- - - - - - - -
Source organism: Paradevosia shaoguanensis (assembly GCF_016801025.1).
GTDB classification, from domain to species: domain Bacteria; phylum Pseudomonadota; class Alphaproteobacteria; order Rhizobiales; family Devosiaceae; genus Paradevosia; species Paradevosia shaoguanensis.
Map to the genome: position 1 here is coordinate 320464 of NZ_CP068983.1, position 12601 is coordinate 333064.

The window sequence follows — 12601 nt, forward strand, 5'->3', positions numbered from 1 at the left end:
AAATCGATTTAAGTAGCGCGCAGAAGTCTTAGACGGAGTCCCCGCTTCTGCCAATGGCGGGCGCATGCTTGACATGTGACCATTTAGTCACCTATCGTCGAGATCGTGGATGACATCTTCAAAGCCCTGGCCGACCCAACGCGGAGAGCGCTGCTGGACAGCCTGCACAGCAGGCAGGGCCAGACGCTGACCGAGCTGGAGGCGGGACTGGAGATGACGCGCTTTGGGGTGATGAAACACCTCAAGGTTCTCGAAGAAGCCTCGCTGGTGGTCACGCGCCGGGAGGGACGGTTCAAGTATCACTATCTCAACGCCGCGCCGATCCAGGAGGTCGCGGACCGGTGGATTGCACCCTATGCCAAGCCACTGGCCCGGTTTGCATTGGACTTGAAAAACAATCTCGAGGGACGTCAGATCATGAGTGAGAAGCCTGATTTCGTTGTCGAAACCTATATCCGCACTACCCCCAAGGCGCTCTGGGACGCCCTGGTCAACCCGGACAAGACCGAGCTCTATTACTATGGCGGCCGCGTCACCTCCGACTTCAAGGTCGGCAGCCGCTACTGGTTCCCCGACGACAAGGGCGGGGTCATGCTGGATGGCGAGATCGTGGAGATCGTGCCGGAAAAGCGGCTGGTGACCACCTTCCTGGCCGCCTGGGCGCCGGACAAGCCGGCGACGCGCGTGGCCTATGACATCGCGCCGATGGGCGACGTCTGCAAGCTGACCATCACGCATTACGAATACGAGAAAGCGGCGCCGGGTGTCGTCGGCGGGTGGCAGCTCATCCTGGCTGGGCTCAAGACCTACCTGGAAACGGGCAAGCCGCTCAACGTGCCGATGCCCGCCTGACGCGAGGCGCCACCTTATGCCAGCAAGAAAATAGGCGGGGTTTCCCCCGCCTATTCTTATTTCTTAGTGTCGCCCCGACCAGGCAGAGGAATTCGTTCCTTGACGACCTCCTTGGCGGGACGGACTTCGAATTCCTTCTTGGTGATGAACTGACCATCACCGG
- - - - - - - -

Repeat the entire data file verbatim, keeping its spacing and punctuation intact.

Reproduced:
Source organism: Paradevosia shaoguanensis (assembly GCF_016801025.1).
GTDB classification, from domain to species: domain Bacteria; phylum Pseudomonadota; class Alphaproteobacteria; order Rhizobiales; family Devosiaceae; genus Paradevosia; species Paradevosia shaoguanensis.
Map to the genome: position 1 here is coordinate 320464 of NZ_CP068983.1, position 12601 is coordinate 333064.

The window sequence follows — 12601 nt, forward strand, 5'->3', positions numbered from 1 at the left end:
AAATCGATTTAAGTAGCGCGCAGAAGTCTTAGACGGAGTCCCCGCTTCTGCCAATGGCGGGCGCATGCTTGACATGTGACCATTTAGTCACCTATCGTCGAGATCGTGGATGACATCTTCAAAGCCCTGGCCGACCCAACGCGGAGAGCGCTGCTGGACAGCCTGCACAGCAGGCAGGGCCAGACGCTGACCGAGCTGGAGGCGGGACTGGAGATGACGCGCTTTGGGGTGATGAAACACCTCAAGGTTCTCGAAGAAGCCTCGCTGGTGGTCACGCGCCGGGAGGGACGGTTCAAGTATCACTATCTCAACGCCGCGCCGATCCAGGAGGTCGCGGACCGGTGGATTGCACCCTATGCCAAGCCACTGGCCCGGTTTGCATTGGACTTGAAAAACAATCTCGAGGGACGTCAGATCATGAGTGAGAAGCCTGATTTCGTTGTCGAAACCTATATCCGCACTACCCCCAAGGCGCTCTGGGACGCCCTGGTCAACCCGGACAAGACCGAGCTCTATTACTATGGCGGCCGCGTCACCTCCGACTTCAAGGTCGGCAGCCGCTACTGGTTCCCCGACGACAAGGGCGGGGTCATGCTGGATGGCGAGATCGTGGAGATCGTGCCGGAAAAGCGGCTGGTGACCACCTTCCTGGCCGCCTGGGCGCCGGACAAGCCGGCGACGCGCGTGGCCTATGACATCGCGCCGATGGGCGACGTCTGCAAGCTGACCATCACGCATTACGAATACGAGAAAGCGGCGCCGGGTGTCGTCGGCGGGTGGCAGCTCATCCTGGCTGGGCTCAAGACCTACCTGGAAACGGGCAAGCCGCTCAACGTGCCGATGCCCGCCTGACGCGAGGCGCCACCTTATGCCAGCAAGAAAATAGGCGGGGTTTCCCCCGCCTATTCTTATTTCTTAGTGTCGCCCCGACCAGGCAGAGGAATTCGTTCCTTGACGACCTCCTTGGCGGGACGGACTTCGAATTCCTTCTTGGTGATGAACTGACCATCACCGG